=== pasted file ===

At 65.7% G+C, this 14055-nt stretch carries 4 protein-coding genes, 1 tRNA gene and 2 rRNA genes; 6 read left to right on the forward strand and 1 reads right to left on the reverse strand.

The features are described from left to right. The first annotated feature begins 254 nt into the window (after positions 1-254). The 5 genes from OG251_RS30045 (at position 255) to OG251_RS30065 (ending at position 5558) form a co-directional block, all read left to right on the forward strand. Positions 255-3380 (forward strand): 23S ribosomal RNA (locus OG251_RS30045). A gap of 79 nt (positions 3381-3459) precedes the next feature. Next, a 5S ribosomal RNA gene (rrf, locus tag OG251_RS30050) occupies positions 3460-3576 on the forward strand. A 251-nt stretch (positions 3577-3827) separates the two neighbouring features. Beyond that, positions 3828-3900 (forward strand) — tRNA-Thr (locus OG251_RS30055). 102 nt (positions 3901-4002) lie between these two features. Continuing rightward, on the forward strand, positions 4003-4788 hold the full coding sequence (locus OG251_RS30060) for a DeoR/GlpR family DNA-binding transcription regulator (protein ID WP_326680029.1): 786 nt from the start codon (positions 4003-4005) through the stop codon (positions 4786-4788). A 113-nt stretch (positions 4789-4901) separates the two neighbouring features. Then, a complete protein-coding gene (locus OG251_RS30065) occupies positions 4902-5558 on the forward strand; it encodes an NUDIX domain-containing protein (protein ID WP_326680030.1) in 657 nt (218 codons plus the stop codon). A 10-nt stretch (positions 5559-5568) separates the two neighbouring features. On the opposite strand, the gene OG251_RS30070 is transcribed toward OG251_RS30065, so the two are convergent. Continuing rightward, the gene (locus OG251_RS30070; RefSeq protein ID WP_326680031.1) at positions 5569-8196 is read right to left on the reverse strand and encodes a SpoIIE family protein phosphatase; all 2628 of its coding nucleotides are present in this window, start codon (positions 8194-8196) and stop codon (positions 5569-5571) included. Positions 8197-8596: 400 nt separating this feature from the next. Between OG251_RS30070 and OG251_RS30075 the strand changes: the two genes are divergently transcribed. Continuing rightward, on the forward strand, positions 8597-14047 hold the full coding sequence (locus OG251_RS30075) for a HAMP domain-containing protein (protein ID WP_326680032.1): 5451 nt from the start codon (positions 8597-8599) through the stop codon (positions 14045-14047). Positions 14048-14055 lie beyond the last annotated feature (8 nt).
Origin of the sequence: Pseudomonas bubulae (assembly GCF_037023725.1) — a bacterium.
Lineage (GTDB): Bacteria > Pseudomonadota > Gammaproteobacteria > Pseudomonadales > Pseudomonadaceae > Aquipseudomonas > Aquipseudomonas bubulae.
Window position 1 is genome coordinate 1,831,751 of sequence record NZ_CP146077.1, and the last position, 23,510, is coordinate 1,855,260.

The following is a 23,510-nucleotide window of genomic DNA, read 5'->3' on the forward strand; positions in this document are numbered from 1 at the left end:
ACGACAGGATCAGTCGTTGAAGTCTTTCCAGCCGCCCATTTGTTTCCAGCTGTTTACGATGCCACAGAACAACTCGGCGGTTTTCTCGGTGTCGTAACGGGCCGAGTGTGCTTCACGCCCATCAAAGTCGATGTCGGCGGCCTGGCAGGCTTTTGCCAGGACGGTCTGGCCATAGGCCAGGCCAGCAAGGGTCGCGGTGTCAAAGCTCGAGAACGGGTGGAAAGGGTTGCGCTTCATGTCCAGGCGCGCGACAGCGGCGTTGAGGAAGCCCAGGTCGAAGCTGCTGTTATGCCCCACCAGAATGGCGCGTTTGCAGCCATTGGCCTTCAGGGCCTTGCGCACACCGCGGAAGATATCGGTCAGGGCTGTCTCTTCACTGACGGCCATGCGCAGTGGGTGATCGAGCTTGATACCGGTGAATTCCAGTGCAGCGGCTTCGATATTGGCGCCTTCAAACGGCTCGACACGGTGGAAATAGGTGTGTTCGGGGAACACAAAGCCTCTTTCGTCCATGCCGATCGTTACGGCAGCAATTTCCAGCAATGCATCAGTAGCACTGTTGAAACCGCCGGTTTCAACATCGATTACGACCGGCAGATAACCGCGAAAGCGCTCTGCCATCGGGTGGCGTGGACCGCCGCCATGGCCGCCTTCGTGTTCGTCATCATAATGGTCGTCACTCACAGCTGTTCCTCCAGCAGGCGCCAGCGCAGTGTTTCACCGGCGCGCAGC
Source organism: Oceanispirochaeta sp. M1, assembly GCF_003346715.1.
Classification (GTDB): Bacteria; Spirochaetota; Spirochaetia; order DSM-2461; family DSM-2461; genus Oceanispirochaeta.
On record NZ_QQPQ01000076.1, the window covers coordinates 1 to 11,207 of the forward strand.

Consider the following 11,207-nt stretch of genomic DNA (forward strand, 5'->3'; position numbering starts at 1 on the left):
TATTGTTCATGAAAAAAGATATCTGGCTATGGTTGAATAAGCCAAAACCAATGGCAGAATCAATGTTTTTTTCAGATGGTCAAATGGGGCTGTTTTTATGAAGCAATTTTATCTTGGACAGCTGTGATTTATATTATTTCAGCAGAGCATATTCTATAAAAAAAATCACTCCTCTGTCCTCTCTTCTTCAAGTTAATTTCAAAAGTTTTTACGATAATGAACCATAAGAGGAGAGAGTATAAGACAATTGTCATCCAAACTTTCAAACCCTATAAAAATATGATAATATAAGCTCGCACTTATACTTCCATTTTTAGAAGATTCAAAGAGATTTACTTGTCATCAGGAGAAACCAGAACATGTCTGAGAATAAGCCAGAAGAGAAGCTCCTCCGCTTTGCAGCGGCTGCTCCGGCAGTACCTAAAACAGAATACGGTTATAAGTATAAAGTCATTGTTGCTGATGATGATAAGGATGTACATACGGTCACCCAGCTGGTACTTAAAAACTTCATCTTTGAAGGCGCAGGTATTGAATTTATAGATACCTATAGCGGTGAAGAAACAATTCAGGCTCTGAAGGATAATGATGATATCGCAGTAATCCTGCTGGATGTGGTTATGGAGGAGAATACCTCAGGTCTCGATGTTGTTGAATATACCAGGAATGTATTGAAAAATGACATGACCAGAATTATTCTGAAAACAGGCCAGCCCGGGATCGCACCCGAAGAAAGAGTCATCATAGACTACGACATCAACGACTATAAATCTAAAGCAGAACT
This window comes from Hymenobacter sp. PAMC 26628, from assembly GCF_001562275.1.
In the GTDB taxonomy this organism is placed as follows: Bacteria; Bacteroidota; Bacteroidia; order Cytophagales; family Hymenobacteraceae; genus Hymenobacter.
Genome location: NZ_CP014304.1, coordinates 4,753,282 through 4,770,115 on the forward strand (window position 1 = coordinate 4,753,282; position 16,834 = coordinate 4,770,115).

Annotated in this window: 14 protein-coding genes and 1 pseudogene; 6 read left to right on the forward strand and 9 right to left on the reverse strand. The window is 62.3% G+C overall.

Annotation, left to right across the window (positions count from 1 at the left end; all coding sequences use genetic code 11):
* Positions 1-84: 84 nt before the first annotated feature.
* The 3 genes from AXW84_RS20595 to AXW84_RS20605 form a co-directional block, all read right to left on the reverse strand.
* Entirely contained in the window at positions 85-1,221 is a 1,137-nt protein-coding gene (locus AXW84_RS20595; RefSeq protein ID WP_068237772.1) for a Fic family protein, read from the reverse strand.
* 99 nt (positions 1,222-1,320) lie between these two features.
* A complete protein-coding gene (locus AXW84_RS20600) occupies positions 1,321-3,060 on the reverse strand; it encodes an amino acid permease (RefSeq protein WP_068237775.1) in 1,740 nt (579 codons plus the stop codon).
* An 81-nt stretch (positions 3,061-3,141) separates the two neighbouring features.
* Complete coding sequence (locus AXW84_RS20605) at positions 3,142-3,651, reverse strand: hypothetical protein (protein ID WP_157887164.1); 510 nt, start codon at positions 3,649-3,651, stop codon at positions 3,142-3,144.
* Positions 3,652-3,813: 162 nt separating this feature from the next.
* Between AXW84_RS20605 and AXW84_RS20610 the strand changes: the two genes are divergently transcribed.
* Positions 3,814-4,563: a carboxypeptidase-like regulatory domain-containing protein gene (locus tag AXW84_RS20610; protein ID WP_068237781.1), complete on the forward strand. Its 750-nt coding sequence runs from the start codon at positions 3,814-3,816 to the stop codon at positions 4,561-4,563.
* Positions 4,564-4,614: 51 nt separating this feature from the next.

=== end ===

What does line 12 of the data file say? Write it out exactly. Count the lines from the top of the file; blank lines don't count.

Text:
TATTGTTCATGAAAAAAGATATCTGGCTATGGTTGAATAAGCCAAAACCAATGGCAGAATCAATGTTTTTTTCAGATGGTCAAATGGGGCTGTTTTTATGAAGCAATTTTATCTTGGACAGCTGTGATTTATATTATTTCAGCAGAGCATATTCTATAAAAAAAATCACTCCTCTGTCCTCTCTTCTTCAAGTTAATTTCAAAAGTTTTTACGATAATGAACCATAAGAGGAGAGAGTATAAGACAATTGTCATCCAAACTTTCAAACCCTATAAAAATATGATAATATAAGCTCGCACTTATACTTCCATTTTTAGAAGATTCAAAGAGATTTACTTGTCATCAGGAGAAACCAGAACATGTCTGAGAATAAGCCAGAAGAGAAGCTCCTCCGCTTTGCAGCGGCTGCTCCGGCAGTACCTAAAACAGAATACGGTTATAAGTATAAAGTCATTGTTGCTGATGATGATAAGGATGTACATACGGTCACCCAGCTGGTACTTAAAAACTTCATCTTTGAAGGCGCAGGTATTGAATTTATAGATACCTATAGCGGTGAAGAAACAATTCAGGCTCTGAAGGATAATGATGATATCGCAGTAATCCTGCTGGATGTGGTTATGGAGGAGAATACCTCAGGTCTCGATGTTGTTGAATATACCAGGAATGTATTGAAAAATGACATGACCAGAATTATTCTGAAAACAGGCCAGCCCGGGATCGCACCCGAAGAAAGAGTCATCATAGACTACGACATCAACGACTATAAATCTAAAGCAGAACT